Let’s not forget what truck drivers give up to help us stay connected and productive, starting with the time they spend away from family and friends. Driving about 125,000 miles a year, they may have around 3 weeks between nights in their own bed.

In addition, a truck driver’s health can suffer. Over the road drivers may not have a lot of choice when it comes to healthy food selection, and sitting for long periods of time is not good for anyone. Seeing a doctor or health care professional in general can be a challenge for truck drivers with their schedules allowing for limited time at home.

And how can we not mention the dangers drivers face on the road itself? We need our drivers safe. That is easier said than done when you’re hauling 45,000 pounds or more during rush hour in Chicago, in the dark of night around sharp corners, or in frigid conditions while snow starts to accumulate. That is more than most of us would be willing to put on the line. It takes a lot of skill to navigate the roads in a truck.

Showing Appreciation

Long story short, drivers do more for us in our everyday life than what is typically recognized. From keeping gas in the stations to apples in the store, they keep us connected to the goods we cannot live without – often at a cost to their personal lives. With that in mind, let’s remember to thank our hardworking truck drivers during National Driver Appreciation Week, and every day that follows. They truly deserve respect and appreciation for the work they do to keep our country moving.

Together, we can simplify logistics. Contact us today for a free consultation. Give us a call at 844.713.6723 or email us at inquiry@agforcets.com.

 

What’s Driving the Trucker Shortage?

The U.S. trucking industry is short of drivers—about 50,000 short, according to an October 2017 estimate from the American Trucking Associations (ATA). The developing driver drought is a critical issue that has captured the attention of the trucking world: In an annual survey conducted by the American Transportation Research Institute, driver shortage ranked first among industry concerns.

A number of factors are contributing to the shortage, ranging from economic trends to demographic and regulatory shifts to the rigors of the job:

  • Freight volumes are on the rise, thanks to healthy commerce and a strengthening economy.
  • The average driver age for commercial truck drivers in the U.S. is 55, and 25 percent of current drivers near retirement age.
  • The trucking industry is having trouble attracting younger people to the profession. One issue is that prospective drivers must be 21 years old to hold an interstate commercial driver’s license. That typically means three years after high school, by which point many potential candidates have pursued jobs in other sectors.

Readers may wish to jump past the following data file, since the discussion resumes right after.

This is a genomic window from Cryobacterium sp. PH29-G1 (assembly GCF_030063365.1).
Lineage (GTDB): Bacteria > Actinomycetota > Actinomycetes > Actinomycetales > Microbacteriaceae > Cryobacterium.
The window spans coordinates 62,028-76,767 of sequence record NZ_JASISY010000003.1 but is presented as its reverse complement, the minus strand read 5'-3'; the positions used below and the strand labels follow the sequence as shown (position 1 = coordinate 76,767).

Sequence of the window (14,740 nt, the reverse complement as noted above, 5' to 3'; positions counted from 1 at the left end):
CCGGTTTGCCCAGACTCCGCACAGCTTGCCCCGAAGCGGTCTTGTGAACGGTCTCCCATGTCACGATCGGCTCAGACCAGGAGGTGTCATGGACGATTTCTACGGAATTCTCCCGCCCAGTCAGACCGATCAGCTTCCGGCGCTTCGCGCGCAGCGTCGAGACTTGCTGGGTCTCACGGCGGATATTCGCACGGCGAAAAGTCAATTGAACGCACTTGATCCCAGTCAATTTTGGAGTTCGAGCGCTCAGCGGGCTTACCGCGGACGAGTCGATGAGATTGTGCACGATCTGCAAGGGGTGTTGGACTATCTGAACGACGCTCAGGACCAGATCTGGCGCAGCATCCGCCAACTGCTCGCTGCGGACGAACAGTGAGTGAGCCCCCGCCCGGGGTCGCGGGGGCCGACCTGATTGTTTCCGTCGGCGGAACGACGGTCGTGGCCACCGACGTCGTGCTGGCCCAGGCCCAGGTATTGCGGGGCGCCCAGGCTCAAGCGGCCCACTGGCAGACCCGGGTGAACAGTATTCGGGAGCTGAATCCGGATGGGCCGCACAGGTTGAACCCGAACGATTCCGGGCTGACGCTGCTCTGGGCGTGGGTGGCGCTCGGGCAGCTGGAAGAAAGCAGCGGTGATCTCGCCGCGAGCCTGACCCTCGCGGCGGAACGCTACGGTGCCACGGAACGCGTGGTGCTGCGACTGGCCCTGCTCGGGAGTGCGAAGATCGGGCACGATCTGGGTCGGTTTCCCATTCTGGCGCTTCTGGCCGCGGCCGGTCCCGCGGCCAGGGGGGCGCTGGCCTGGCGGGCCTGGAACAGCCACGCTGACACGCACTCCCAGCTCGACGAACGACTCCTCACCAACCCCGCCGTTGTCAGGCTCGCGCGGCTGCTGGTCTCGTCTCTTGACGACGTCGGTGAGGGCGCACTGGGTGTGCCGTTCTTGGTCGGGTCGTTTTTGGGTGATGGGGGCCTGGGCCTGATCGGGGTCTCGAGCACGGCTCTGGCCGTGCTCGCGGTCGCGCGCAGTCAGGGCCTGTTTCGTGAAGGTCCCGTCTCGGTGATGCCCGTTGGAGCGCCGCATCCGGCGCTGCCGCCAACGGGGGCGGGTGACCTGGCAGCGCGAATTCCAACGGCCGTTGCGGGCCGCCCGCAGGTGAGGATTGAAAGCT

• A range of federal regulations—most recently the Elog mandate put in place in April—require truckers to track the time they work, which can impact productivity, and thus pay.
  • The long hours and requirements of the job can limit its appeal. Most drivers—especially newer ones—are on the road for extended periods of time, returning home only a few times a month. Adapting to life on the road (showering at rest stops, limited dietary choices, safety issues, and more) can make the job less appealing to some.
  • Drivers must pass a DOT (Department of Transportation) physical at least every two years. Some with specific health issues must do this annually. A lot of times the driver must pay for the physical out of their own pocket.
  • Sleep apnea and diabetes can disqualify a driver if certain criteria are not met.
  • Carriers cannot find drivers that can pass the required drug test at hire and then randomly throughout their employment.

The ATA estimates that because of industry growth and retirements, the trucking sector will need to recruit nearly 100,000 new drivers every year to keep up with the demand for drivers. The shortage is particularly acute in the long-haul, over-the-road truckload segment.

There are steps the trucking industry can take to help address the need for drivers:

  • Try to expand the demographic. For example, women currently make up only 6 percent of the truck drivers. Some observers see veterans seeking career transition after military service as another good potential source of prospective truckers.
  • Continue to boost driver wages. The national median for truck driver pay is $53,000, which represents a $7,000 increase from the previous year. For private fleet drivers, the pay increase is up $13,000.
  • Decrease time on the road. Trucking companies can address lifestyle issues of the profession by offering route options that are closer to drivers’ homes, reducing the long-haul lifestyle aspects of the job.

The truck driver shortage affects the entire economy and could have a significant impact on supplier costs and shipping delays. Agforce Transport Services monitors and tracks trucking industry developments like the driver shortage to provide informed consultation to customers.

Agforce specializes in customized transportation solutions for our customers’ specific business requirements. To learn more about how we can help address your company’s needs, contact us today for a free consultation. Give us a call at 844-713-6723 or email us at inquiry@agforcets.com.